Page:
The heterostructure is patterned into Hall bars using optical lithography and Ar ion etching. The length and width of the current channel of the Hall bar is ~60 μm and ~10 μm, respectively. Contact pads made of Ta (5 nm)/Cu (60 nm)/Pt (20 nm) are formed using optical lithography and liftoff. The effective magnetic anisotropy field (\(H_{\mathrm{K}}\)) is obtained via transport measurements. The Hall resistance is measured under the application of an in-plane magnetic field. The field at which the Hall resistance saturates is defined as \(H_{\mathrm{K}}\). Except for films with *d* less ~0.5 nm, we find the magnetic easy axis of the heterostructure points along with the film normal.

### Machine learning

The convolutional neural network (CNN) system used in this paper contains twelve layers. The first ten are convolution and the remaining two are fully connected. The filter size of the convolution layers is 3 × 3, and the strides of the first six and the last four layers are 1 × 1 and 2 × 2, respectively. The number of the filters for each convolution layer is 64, 64, 40, 36, 32, 28, 24, 20, 16, and 16, respectively. The number of the units of the first fully connected layer is ten. The ReLU is applied to the output of all convolutions and the first fully connected layer. The Huber loss is used for loss calculation. The Adam algorithm is used for optimization. The network was trained using a commercial deep learning tool, Sony Neural Network Console, with a batch size of 64 for 100 epochs (https://dl.sony.com/app/).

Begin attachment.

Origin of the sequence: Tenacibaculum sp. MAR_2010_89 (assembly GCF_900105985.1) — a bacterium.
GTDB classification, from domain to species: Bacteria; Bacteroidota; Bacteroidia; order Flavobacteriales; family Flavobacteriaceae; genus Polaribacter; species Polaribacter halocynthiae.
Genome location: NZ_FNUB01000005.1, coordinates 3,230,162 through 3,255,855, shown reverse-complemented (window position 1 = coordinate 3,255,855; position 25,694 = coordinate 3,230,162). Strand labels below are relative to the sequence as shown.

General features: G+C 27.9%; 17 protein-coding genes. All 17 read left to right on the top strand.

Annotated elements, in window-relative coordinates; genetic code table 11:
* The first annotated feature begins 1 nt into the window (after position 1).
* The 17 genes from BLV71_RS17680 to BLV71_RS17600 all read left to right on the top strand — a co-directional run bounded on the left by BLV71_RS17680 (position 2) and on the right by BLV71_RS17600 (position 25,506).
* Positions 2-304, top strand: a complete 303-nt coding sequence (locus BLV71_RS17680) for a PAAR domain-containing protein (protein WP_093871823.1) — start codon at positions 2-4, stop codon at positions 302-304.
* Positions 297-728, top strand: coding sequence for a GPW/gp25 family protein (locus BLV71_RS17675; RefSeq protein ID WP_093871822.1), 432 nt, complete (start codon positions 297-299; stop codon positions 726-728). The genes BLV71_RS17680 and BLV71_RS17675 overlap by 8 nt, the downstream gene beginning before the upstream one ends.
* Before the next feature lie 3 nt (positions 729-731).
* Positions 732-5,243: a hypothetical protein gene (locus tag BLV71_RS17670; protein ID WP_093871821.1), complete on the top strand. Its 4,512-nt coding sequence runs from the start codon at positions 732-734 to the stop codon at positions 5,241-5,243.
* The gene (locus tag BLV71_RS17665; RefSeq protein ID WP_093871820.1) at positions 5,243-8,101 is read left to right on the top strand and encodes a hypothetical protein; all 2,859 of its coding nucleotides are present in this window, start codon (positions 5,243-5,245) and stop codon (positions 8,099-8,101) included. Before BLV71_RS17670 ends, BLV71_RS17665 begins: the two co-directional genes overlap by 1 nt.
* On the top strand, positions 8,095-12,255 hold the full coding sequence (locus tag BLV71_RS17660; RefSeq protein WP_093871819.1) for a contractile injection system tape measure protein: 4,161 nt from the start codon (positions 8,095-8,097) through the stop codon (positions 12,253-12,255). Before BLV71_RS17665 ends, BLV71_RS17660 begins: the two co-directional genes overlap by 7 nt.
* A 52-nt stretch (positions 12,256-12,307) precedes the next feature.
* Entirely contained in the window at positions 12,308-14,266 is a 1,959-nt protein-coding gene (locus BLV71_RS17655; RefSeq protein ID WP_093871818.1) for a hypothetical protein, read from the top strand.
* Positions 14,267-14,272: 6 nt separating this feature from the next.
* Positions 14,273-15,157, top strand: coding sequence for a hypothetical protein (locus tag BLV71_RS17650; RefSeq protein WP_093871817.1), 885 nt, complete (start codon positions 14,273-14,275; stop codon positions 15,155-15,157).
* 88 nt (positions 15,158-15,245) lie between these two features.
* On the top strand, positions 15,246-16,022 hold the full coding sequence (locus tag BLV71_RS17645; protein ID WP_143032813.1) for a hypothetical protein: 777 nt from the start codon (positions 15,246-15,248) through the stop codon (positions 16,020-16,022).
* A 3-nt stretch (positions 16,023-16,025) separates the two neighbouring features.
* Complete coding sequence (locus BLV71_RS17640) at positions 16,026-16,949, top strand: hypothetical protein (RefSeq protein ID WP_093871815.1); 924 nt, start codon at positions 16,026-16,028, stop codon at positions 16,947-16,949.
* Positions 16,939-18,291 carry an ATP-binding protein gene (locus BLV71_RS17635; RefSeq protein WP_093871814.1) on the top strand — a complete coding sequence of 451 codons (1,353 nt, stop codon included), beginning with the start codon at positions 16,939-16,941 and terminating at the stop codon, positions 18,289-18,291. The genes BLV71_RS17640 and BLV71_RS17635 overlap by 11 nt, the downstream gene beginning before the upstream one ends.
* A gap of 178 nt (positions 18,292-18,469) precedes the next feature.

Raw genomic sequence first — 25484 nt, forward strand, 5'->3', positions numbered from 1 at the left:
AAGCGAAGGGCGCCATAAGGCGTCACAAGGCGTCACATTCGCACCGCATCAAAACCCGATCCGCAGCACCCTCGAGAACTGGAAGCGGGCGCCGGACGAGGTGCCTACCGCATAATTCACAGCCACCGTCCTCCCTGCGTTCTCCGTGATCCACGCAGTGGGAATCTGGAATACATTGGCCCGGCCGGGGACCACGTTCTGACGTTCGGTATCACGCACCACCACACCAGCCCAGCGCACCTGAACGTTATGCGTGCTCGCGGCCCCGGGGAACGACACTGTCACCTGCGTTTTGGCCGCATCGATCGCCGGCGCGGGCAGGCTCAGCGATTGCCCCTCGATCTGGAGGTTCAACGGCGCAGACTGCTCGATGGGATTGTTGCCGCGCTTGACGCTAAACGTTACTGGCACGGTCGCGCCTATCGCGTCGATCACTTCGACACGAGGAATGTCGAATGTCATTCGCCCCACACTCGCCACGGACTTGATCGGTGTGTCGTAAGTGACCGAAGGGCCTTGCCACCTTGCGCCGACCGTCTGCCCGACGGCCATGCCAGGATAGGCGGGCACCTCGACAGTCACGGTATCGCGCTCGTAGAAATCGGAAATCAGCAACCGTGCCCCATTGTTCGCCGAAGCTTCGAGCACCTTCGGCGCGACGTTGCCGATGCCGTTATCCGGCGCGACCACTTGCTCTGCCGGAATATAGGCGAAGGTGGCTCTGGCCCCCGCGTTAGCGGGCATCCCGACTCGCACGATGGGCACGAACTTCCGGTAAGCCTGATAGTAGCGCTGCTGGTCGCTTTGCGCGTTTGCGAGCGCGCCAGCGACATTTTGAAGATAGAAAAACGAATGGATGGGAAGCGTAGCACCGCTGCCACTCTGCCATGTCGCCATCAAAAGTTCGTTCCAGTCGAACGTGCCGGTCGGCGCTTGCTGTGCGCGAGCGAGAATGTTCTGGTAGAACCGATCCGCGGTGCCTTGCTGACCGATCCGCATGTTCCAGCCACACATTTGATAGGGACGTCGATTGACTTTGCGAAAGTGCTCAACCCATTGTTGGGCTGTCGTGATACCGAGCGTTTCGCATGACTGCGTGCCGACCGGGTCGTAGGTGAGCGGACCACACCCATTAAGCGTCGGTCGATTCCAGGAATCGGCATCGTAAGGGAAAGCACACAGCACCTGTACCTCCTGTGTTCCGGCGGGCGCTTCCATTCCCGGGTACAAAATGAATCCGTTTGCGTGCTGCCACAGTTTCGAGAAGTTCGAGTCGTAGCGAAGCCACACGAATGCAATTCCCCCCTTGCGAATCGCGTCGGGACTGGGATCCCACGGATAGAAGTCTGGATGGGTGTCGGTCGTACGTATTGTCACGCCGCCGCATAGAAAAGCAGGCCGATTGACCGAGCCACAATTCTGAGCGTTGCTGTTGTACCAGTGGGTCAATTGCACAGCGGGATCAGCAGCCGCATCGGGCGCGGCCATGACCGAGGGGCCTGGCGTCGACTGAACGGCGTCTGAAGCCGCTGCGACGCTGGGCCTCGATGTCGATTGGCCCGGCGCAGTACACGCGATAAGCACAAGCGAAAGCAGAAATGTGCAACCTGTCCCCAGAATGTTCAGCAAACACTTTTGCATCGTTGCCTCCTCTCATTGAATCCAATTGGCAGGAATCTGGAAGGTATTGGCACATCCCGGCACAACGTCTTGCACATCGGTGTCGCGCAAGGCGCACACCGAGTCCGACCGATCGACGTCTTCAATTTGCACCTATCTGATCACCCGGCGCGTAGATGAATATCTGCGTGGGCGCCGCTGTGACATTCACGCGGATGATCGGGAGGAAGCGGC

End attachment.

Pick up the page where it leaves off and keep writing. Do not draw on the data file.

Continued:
The number of the testing images is fixed to 1/10 of the training images. For a given training data set, four machines are developed (since the order of the learning process is randomized, the results can be different even though the training data set used is the same). The material parameters estimated from the four machines are used to obtain the mean value and standard deviation. See Supplementary Figs. 2 and 3 for the details as well as the effect of cross-validation and data augmentation on the machine-learning performance. To estimate \(D\) from the experimental images (Fig. 4), we augment data with image rotation. Each image is rotated 90°, 180°, and 270° to generate three additional images. The four images are fed into the four machines to obtain 16 values of \(D\). The average value of the 16 data are shown in Fig. 4. The 95% confidence interval is calculated using the mean and the variance of the 16 data.

In addition to the convolutional neural network (CNN) system, we have tested a simple residual network (RN) network. See Supplementary Fig. 3 for the performance of the simple RN network.

### Micromagnetic simulations